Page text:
Hi web visitors,
Recently I have referred to the fact that many of the current schools of therapy have only a placebo effect in the treatment of depression and anxiety, and this has drawn some skeptical, and arguably angry, responses from a couple visitors to the website who did not take kindly to the idea that I may be challenging the validity of their favorite school or method of therapy. In addition, I have mentioned recent researchers such as Dr. Irving Kirsch from Harvard, who have concluded that the chemicals called antidepressants may have few, if any, clinical significant effects above and beyond their placebo effects. This has also annoyed some visitors.
In fact, one reader has called me a quack and asked to be removed from the mailing list for my posts! In all fairness, this has just been a couple folks, and I get many heartwarming and wonderfully positive comments from you every day. I really appreciate your support!
But I thought it might be useful to publish an excerpt from my psychotherapy eBook, Tools, Not Schools, of Therapy in order to present some of my thinking in little more depth, because the placebo effect can be confusing to people. The material I am publishing below is a portion of the chapter entitled “The Clinician’s Illusion.” The chapter highlights ways that practicing mental health professionals sometimes developed inflated ideas about their clinical effectiveness.
Although my book is primarily geared for clinicians who want to improve their therapy skills and effectiveness, the material I am publishing here could be of potential of interest to lay individuals as well who are keenly interested in mental health issues. As an aside, if you are interested in ordering a copy of my eBook, CLICK HERE.
I want to emphasize that the placebo effect is not necessarily a bad thing. A placebo effect is a real effect, and might involve, for example, a complete elimination of the symptoms of depression or anxiety, or even a physical ailment of some type. A placebo effect simply means that the recovery the patient has experienced does not result from the specific mechanism you thought, but rather from your belief that the treatment would help.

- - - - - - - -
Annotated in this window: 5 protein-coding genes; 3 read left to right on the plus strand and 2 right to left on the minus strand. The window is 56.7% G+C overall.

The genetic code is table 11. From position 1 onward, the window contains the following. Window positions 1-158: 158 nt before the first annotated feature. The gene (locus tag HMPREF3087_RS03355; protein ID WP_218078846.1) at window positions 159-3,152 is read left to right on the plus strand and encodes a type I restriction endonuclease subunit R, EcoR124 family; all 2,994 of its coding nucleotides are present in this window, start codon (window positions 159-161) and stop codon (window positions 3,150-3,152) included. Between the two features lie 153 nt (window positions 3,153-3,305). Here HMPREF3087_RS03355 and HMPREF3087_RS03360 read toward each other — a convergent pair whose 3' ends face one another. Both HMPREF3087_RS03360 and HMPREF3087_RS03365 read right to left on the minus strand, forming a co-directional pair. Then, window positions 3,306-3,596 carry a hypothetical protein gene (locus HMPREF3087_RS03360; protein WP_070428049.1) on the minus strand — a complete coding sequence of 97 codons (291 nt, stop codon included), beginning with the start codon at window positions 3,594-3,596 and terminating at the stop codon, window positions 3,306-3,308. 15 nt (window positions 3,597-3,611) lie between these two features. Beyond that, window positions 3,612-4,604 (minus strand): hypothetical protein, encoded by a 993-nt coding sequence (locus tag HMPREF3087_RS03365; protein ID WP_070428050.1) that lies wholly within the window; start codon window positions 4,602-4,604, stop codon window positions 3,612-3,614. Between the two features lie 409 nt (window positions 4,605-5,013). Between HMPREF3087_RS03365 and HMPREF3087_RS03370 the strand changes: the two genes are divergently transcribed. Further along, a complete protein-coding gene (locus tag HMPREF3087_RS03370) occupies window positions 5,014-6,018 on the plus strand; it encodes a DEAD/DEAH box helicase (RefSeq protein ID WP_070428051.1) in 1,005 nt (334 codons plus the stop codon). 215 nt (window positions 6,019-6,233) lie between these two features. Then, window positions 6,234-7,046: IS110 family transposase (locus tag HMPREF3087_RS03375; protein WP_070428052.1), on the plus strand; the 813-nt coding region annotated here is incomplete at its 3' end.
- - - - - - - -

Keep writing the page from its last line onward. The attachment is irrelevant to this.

It is important to understand the placebo effect, both from the perspective of research and clinical work as well, because it creates profound confusion in both arenas.. My goal in publishing this excerpt is to provide an overview of an important phenomenon which has always been an important part of medical and psychiatric healing.
I am an optimist, and feel that the future of psychotherapy is bright. But I also believe the future will belong to clinicians who are practicing empirically based, data-driven therapy, and that is why I have developed TEAM-CBT. In TEAM-CBT we measure the patient’s symptoms with brief, sensitive scales at the start and end of every session, with no exceptions. That way, clinicians can assess their effectiveness, or lack of effectiveness, at every single therapy session. This is like having a psychiatric X-ray machine for the first time, giving clinicians precise and accurate information that can guide the therapy for the first time. This treatment breakthroughs has allowed us to develop superior treatment techniques that can lead to high-speed recovery from depression and anxiety, effects that are far more powerful than a simple placebo effect. But the placebo effect will always be a welcome and important component of medical and psychiatric treatment..
Please remember that I am posting my thoughts and experiences as part of my outreach work for therapists and for the general pubic. When I write, I try to express myself in crystal clear language, but am sometimes disheartened when I see that some people may not grasp what I am saying, and may even to jump to conclusions that are the opposite of what I am suggesting. It is not my goal to upset visitors to FeelingGood.com, and it breaks my heart to see some people becoming upset by my posts. If you find my writing disturbing, then this might not be the website for you. But if you hang in there and share your ideas and criticisms with me, I’ll usually do my best to respond.
Please remember that I can only express my best thinking, for better or worse, and that I am often wrong or off-base in my conclusions. My beliefs are subject to error as well as bias, so please feel free to disagree with me and even to reject my thinking.
YMy opinions may not be valid, but I don’t think I can qualify as a quack who’s just talking off the top of his head, saying things for effect. I began my career doing research on brain chemistry at the University of Pennsylvania School of Medicine, working specifically on the chemical imbalance theory of depression and anxiety for several years. During that time, I won one of the world’s top awards, the A.E.Bennett award, for basic research on brain serotonin metabolism.Some early investigators speculated that a defiicient of brain serotonin is the cause of depression–that IS the chemical imbalance theory. But I could find no convincing evince for this theory, in my published research or in my review of the world literature.